TORONTO, Sept. 30, 2021 – Today, Tim Hortons and its 1,500 restaurant owners across Canada launched a limited-time fundraising donut with 100 per cent of proceeds being donated to Indigenous organizations that support residential school survivors.
The orange-sprinkled donut is on sale at participating restaurants starting today – which is Orange Shirt Day – through Oct. 6, with 100 per cent of the donut’s retail price (excluding taxes) being donated to the Orange Shirt Society and the Indian Residential School Survivors Society.
After the shocking news about the discovery of children buried on the grounds of the former Kamloops residential school, Tim Hortons restaurant owners across Canada began asking what they could do to lend their support. A Tim Hortons restaurant co-owned by Shane Gottfriedson, Joe Quewezance and Mitch Shuter is located a short distance from the site of the former Kamloops residential school. They along with other Indigenous Tim Hortons restaurant owners were part of a working group that guided the launch of this fundraising campaign.
Landon Miller was also part of the working group of Tims restaurant owners for this campaign. He launched his own grassroots orange donut campaign at his restaurant on Six Nations of the Grand River territory in the days after the Kamloops discovery.
“We were able to quickly raise over $5,000 in our individual campaign and I’m excited for this idea to go national, and grateful for the support of Tim Hortons owners and guests across Canada,” said Miller.
Sharon and Brian Bruyere of the Sagkeeng First Nation in Manitoba were two other members of the working group for this campaign.
“Brian and I are both survivors of the residential school system and we are proud that Tim Hortons owners across Canada are joining this important initiative that will bring awareness to the efforts around truth and reconciliation,” said Sharon Bruyere. “We consulted with our community as we prepared to launch this campaign and we are looking forward to having Tim Hortons show its support for these two important Indigenous organizations and residential school survivors.”
Orange Shirt Day has been observed on Sept. 30 since 2013, when Phyllis Webstad told her story of her first day of residential school. She was six years old in 1973, excited to be wearing her new clothes and going to school for the first time, only to have her shiny new orange shirt ripped away and learn that she didn’t matter. Her organization, the Orange Shirt Society, and the Every Child Matters movement she created continue to raise awareness about Canada’s history of residential schools, along with honouring the survivors and their families and the children who never returned home.
“The truth and legacy of the residential school system are not only Indigenous history, they are Canadian history, that every Canadian should learn and know about. I’m humbled and honoured that my story is a vehicle for change across Canada,” said Webstad.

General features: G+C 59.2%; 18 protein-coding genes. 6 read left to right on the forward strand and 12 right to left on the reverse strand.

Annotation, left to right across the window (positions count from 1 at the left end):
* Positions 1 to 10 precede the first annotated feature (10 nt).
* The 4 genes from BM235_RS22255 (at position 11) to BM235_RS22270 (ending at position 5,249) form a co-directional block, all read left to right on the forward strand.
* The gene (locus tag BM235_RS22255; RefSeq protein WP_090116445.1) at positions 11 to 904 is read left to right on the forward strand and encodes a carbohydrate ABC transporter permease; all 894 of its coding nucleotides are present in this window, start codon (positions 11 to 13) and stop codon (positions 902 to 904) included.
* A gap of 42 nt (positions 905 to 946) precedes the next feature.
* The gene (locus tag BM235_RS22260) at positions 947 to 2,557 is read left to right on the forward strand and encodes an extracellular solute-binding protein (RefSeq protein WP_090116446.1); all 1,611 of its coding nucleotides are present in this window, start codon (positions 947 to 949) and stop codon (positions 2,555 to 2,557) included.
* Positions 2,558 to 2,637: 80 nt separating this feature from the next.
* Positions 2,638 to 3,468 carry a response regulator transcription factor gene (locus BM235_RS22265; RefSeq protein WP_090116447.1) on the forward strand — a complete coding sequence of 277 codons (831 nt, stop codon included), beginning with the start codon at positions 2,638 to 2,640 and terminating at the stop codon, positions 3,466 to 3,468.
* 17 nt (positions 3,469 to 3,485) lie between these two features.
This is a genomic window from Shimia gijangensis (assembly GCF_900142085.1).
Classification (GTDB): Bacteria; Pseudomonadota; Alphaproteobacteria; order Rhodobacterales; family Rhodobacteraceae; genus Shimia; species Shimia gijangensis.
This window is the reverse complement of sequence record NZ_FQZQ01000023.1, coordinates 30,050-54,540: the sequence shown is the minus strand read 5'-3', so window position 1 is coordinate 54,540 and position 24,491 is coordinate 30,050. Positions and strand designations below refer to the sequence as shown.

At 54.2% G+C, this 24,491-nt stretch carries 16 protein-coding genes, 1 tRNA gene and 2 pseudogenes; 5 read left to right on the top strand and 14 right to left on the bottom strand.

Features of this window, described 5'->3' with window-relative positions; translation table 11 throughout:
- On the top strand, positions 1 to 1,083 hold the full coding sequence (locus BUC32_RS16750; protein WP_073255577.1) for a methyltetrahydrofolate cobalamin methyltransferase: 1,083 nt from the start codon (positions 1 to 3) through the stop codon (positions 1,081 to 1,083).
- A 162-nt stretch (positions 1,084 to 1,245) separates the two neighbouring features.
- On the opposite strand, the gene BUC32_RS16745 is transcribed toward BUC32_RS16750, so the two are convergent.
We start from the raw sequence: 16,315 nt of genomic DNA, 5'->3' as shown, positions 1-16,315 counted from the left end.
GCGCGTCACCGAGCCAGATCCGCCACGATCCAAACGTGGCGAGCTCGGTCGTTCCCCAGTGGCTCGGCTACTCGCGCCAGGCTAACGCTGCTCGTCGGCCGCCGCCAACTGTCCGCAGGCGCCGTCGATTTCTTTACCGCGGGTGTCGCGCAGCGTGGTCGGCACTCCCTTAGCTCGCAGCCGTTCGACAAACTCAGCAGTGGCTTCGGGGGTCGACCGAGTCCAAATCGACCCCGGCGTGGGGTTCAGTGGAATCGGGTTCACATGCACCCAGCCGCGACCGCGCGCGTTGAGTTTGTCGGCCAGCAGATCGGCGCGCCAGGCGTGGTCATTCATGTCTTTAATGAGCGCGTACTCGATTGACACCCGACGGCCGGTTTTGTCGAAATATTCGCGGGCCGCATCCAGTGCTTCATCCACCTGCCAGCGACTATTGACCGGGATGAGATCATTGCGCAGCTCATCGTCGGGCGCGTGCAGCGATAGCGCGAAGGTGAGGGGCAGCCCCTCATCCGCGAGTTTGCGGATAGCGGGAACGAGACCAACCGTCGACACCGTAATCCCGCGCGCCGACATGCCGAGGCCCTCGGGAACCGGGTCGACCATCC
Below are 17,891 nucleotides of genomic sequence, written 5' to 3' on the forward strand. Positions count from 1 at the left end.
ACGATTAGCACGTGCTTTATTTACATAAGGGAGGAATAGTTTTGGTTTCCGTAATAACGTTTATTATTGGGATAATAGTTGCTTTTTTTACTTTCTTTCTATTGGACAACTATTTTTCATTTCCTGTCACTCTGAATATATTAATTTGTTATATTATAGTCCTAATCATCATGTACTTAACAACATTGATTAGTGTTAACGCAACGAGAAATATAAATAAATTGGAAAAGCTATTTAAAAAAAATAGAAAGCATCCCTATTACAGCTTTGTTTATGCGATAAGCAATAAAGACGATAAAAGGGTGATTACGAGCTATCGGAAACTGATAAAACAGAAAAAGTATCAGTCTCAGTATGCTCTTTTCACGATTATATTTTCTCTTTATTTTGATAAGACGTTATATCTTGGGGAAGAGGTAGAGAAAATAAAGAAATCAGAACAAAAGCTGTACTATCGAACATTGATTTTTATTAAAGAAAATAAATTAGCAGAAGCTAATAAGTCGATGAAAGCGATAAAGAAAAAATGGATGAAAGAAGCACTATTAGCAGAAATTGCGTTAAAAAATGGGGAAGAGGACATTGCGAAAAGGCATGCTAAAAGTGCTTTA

The Indian Residential School Survivors Society has a more than 20-year history of providing services to residential school survivors, their families, and those dealing with intergenerational traumas. One of the Society’s goals is to continually expand support to partner organizations and maximize access to culturally sensitive, emotional, mental, physical and spiritual care.
“We at the Indian Residential School Survivors Society have moved to virtual one-on-one supports — including a 24-hour crisis line — during the pandemic. This has allowed us to ensure we reach as many former students of Indian residential schools as we can across Canada. We never turn anyone away; it takes courage to extend a hand for help and we intend to be there when they do,” said Angela White, Executive Director of the Indian Residential School Survivors Society.
“More than 150,000 Indigenous children – First Nations, Inuit and Métis – were forced from their homes to attend these neglectful institutions of assimilation and oppression. As a non-profit organization, our ability to provide care is truly enhanced by contributions from the community. We are honoured to do this work, to assist in the wellness of those who survived and to remember those who never made it home.”
Tim Hortons is proud to be launching this program with the support of restaurant owners across Canada, said Hope Bagozzi, Chief Marketing Officer for Tim Hortons.
“At the heart of the Tim Hortons brand is supporting the communities where we serve, and right across Canada, the Tims family felt devastated by the horrific news in Kamloops and the subsequent discoveries that were made at other former residential schools, including in Brandon, Marieval, Kootenay and Kuper Island,” said Bagozzi.
“We hope Canadians will join us in marking Sept. 30 as a day of reflection and support this campaign through Oct. 6 to help the Orange Shirt Society and the Indian Residential School Survivors Society.”